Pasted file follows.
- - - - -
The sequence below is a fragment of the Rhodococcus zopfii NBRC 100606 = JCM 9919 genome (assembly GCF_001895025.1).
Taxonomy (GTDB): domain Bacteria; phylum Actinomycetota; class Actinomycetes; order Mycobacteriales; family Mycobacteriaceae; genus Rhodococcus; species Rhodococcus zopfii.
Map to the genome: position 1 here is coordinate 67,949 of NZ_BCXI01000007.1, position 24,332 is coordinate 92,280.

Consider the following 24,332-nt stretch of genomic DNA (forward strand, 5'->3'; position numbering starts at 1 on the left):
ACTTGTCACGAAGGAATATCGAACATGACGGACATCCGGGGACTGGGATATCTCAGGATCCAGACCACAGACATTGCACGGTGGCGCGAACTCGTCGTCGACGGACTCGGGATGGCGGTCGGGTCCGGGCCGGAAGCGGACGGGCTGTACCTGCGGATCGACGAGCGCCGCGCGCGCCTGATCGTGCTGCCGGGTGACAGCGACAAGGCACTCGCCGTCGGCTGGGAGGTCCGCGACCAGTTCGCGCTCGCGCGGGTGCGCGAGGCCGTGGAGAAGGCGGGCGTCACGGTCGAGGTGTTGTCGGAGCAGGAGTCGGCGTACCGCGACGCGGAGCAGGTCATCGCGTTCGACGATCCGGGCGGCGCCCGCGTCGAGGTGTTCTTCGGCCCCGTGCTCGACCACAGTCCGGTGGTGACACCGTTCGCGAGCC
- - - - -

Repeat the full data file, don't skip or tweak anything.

The sequence below is a fragment of the Rhodococcus zopfii NBRC 100606 = JCM 9919 genome (assembly GCF_001895025.1).
Taxonomy (GTDB): domain Bacteria; phylum Actinomycetota; class Actinomycetes; order Mycobacteriales; family Mycobacteriaceae; genus Rhodococcus; species Rhodococcus zopfii.
Map to the genome: position 1 here is coordinate 67,949 of NZ_BCXI01000007.1, position 24,332 is coordinate 92,280.

Consider the following 24,332-nt stretch of genomic DNA (forward strand, 5'->3'; position numbering starts at 1 on the left):
ACTTGTCACGAAGGAATATCGAACATGACGGACATCCGGGGACTGGGATATCTCAGGATCCAGACCACAGACATTGCACGGTGGCGCGAACTCGTCGTCGACGGACTCGGGATGGCGGTCGGGTCCGGGCCGGAAGCGGACGGGCTGTACCTGCGGATCGACGAGCGCCGCGCGCGCCTGATCGTGCTGCCGGGTGACAGCGACAAGGCACTCGCCGTCGGCTGGGAGGTCCGCGACCAGTTCGCGCTCGCGCGGGTGCGCGAGGCCGTGGAGAAGGCGGGCGTCACGGTCGAGGTGTTGTCGGAGCAGGAGTCGGCGTACCGCGACGCGGAGCAGGTCATCGCGTTCGACGATCCGGGCGGCGCCCGCGTCGAGGTGTTCTTCGGCCCCGTGCTCGACCACAGTCCGGTGGTGACACCGTTCGCGAGCC